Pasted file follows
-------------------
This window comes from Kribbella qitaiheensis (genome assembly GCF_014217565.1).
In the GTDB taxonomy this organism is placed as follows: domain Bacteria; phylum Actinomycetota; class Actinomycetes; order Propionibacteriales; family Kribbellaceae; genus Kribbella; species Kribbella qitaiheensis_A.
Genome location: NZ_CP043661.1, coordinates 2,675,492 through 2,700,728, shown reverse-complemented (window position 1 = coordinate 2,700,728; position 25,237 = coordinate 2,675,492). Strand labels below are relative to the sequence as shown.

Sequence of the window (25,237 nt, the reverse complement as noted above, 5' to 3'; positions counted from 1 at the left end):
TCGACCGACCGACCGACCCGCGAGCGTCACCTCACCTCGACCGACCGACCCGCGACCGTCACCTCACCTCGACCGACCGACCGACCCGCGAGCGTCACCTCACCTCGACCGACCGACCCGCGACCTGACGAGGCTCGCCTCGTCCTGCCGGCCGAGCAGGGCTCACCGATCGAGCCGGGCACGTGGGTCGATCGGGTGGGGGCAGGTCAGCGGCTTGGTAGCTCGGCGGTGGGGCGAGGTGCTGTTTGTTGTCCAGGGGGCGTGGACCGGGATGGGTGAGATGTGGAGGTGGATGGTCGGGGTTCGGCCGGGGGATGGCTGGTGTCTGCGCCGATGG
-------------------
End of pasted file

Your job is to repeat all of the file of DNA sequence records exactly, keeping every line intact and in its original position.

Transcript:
This window comes from Kribbella qitaiheensis (genome assembly GCF_014217565.1).
In the GTDB taxonomy this organism is placed as follows: domain Bacteria; phylum Actinomycetota; class Actinomycetes; order Propionibacteriales; family Kribbellaceae; genus Kribbella; species Kribbella qitaiheensis_A.
Genome location: NZ_CP043661.1, coordinates 2,675,492 through 2,700,728, shown reverse-complemented (window position 1 = coordinate 2,700,728; position 25,237 = coordinate 2,675,492). Strand labels below are relative to the sequence as shown.

Sequence of the window (25,237 nt, the reverse complement as noted above, 5' to 3'; positions counted from 1 at the left end):
TCGACCGACCGACCGACCCGCGAGCGTCACCTCACCTCGACCGACCGACCCGCGACCGTCACCTCACCTCGACCGACCGACCGACCCGCGAGCGTCACCTCACCTCGACCGACCGACCCGCGACCTGACGAGGCTCGCCTCGTCCTGCCGGCCGAGCAGGGCTCACCGATCGAGCCGGGCACGTGGGTCGATCGGGTGGGGGCAGGTCAGCGGCTTGGTAGCTCGGCGGTGGGGCGAGGTGCTGTTTGTTGTCCAGGGGGCGTGGACCGGGATGGGTGAGATGTGGAGGTGGATGGTCGGGGTTCGGCCGGGGGATGGCTGGTGTCTGCGCCGATGG